|Birth: ||Oct. 14, 1818|
|Death: ||Apr. 7, 1901|
Enlisted as a Private on 4 January 1865.
Substitute Company K, 33rd Infantry Regiment Indiana on 4 Jan 1865.
Mustered Out Company K, 33rd Infantry Regiment Indiana on 21 Jul 1865 at Louisville, KY.
A. H. Alexander, a pioneer resident
of Logansport, died at St. Joseph
hospital Sunday morning, at ll o'clock
from the effects of an operation
performed to counteract the effects
of an injury to his left foot sustained
while chopping wood some
weeks ago. Mr. Alexander while chopping
wood severed several arteries in
his foot and blood poisoning was feared.
The physicians recognizing the
fact that the only hope of recovery
lay in amputation tried to save his
life. He rallied under the operation
but his age, he being in his eighty
third year, was against him and he
gradually sunk. The deceased was
born on the banks of Cayuga lake.
New York, Oct. 14, 1818 and came to
Logansport in 1844. In 1846 he was
married to the wife who survives him.
At the beginning of the Civil war he
enlisted in the 2nd California cavalry,
with which company he served as
first sergeant for two years receiving
recognition for bravery. After being
discharged he returned to Logansport
where he enlisted in the 33rd Indiana
Volunteers and joined his company at
Atlanta, Ga. After the war was over
he came back to his family in Logansport
and settled down to citizen life.
He was a good citizen, an honorable,
upright gentleman, whom no one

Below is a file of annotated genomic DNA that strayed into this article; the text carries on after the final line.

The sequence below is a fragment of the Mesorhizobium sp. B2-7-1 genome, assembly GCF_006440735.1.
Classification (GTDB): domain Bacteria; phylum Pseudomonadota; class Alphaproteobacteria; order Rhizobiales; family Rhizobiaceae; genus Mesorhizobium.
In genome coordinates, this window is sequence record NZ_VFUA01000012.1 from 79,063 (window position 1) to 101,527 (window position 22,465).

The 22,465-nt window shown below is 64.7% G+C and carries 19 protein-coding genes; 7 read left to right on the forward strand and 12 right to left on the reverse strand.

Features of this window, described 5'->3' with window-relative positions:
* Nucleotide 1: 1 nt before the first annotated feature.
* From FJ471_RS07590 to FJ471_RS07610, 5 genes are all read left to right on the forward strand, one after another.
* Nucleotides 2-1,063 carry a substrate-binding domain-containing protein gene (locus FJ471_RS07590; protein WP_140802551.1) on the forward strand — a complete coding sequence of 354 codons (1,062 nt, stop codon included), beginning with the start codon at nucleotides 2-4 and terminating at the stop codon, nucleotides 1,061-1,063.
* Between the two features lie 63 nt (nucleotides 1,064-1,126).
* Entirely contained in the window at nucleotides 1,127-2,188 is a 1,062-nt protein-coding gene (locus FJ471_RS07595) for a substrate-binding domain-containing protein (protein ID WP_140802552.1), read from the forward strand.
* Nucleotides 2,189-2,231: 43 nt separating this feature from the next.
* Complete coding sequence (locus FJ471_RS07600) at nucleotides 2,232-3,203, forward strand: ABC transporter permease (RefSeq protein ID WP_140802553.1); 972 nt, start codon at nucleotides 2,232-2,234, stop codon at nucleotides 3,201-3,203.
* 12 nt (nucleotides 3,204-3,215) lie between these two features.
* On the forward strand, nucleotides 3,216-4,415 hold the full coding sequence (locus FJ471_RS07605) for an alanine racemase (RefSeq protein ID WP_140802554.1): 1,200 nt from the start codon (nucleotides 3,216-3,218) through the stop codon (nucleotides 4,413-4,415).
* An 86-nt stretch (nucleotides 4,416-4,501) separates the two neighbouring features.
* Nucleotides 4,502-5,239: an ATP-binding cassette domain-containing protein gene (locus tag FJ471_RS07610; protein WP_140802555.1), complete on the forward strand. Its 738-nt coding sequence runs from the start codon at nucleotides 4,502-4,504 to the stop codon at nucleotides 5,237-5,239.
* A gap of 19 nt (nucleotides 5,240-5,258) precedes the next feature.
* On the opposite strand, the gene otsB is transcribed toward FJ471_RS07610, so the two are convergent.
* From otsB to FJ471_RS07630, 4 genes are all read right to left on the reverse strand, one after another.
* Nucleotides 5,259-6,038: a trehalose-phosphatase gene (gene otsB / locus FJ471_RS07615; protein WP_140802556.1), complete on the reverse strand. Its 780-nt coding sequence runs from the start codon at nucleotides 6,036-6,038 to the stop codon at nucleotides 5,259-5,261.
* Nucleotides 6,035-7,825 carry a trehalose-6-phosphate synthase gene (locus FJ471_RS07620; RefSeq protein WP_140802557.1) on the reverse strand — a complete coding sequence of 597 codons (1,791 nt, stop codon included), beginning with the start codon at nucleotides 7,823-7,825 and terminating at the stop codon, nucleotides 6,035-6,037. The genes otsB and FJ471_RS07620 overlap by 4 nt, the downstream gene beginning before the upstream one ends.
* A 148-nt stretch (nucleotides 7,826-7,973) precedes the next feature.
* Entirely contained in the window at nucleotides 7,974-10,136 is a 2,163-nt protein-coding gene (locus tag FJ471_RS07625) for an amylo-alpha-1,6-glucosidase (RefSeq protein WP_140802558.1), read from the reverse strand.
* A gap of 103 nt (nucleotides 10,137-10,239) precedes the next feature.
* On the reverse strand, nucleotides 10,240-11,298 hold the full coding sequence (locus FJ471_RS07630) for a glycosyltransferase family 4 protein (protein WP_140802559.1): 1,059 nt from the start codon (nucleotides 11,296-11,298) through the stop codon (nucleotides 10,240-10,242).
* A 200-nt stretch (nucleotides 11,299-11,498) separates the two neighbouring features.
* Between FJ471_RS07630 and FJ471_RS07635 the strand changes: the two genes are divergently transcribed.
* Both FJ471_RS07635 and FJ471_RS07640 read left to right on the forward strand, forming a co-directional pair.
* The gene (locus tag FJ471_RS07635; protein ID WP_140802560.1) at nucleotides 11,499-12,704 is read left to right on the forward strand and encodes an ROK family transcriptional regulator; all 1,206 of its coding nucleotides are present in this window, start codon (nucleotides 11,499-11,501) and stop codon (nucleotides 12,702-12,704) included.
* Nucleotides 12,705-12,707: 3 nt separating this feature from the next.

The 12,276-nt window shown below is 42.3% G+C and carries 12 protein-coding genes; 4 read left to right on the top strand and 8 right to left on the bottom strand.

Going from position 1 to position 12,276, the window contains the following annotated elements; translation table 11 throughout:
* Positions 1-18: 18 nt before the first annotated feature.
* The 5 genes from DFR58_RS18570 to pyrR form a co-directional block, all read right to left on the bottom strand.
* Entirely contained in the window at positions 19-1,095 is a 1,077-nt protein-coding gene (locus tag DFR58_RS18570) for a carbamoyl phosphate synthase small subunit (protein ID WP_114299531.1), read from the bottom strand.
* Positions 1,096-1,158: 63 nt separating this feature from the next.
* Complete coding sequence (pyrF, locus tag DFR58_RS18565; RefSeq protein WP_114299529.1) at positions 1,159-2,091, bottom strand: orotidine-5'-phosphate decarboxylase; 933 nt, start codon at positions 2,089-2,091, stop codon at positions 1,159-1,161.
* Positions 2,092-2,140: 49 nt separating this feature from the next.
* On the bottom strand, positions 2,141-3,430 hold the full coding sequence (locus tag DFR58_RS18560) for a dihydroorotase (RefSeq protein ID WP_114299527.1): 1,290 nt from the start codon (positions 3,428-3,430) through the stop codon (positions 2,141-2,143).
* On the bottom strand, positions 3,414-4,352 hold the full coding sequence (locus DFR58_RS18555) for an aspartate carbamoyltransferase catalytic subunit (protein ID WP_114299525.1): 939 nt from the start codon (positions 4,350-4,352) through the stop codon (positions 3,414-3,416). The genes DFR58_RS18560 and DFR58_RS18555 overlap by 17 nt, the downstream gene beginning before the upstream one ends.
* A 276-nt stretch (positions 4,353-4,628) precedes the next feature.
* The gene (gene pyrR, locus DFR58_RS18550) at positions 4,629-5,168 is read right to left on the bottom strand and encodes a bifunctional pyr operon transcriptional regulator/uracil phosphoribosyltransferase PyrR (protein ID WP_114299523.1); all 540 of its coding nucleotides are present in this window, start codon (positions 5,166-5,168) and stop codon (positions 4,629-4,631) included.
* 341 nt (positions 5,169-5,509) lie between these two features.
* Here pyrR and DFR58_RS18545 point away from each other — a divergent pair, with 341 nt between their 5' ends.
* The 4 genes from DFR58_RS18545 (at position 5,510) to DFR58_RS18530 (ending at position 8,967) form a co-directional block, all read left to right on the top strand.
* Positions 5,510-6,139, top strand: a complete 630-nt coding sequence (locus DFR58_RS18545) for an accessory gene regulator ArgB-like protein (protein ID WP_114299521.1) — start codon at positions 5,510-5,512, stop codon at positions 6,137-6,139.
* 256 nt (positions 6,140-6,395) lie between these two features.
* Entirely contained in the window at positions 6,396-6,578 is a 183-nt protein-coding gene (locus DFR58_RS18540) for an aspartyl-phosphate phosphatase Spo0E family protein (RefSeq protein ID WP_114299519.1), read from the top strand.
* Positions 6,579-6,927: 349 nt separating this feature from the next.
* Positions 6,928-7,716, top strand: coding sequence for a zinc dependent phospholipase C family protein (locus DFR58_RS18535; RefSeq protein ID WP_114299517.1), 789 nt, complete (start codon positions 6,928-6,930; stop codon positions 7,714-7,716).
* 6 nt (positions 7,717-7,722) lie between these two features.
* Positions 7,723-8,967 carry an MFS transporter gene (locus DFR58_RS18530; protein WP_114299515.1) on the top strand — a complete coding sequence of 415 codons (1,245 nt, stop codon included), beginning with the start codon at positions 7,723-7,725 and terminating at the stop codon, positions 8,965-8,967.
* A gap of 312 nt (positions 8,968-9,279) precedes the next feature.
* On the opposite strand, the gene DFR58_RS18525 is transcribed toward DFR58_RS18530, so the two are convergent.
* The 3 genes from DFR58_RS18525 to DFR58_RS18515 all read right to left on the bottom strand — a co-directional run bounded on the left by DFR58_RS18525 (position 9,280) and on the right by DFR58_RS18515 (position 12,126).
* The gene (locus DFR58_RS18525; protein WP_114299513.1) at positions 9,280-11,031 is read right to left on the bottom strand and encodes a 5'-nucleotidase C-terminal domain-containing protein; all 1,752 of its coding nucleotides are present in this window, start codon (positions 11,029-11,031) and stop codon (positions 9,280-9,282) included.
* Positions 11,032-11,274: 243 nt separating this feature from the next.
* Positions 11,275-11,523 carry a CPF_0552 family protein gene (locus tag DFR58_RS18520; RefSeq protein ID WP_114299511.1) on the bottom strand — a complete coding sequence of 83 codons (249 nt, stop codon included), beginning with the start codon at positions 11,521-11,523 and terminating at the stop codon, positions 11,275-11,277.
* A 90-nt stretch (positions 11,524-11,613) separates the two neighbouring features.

could help but admire. He was a
strong churchman, taking great interest
in the workings of his church, the
Broadway Presbyterian. He had for
years held responsible positions in the
church and at the time of his death
was one of the four elders. While a
truly religious man he spent much of
his activity in other sources. He was
a man of wonderful physique and mentality.
Up until the time of his death
he had retained his mind and his powerful
build withstood the shock of the
operation at the hospital in wonderful
fashion. The deceased for a number
of years served as Captain of police
in Washington. In this responsible
position be acquitted himself
with honors. Retiring he went to
Topeka. Kan., where for some years
he held his residence, returning to
Logansport In 1891, where he has since
resided. Besides his wife, a son, Edward
W. Alexander, a conductor on
the Panhandle and Mrs. Kate Wilson,
of Chicago, survive to mourn the death
of husband and father. The funeral
will he held at 10 o'clock this morning
from the residence of E. W. Alexander,
No, 1120 North street, conducted
by Rev. Walter J. Johnson, pastor
of the Broadway Presbyterian church.
APRIL 9, 1901
(bio by: Deb Minniear Rush)
Mount Hope Cemetery
Created by: Mark
Record added: Mar 06, 2009
Find A Grave Memorial# 34515072
Deb Minniear Rush
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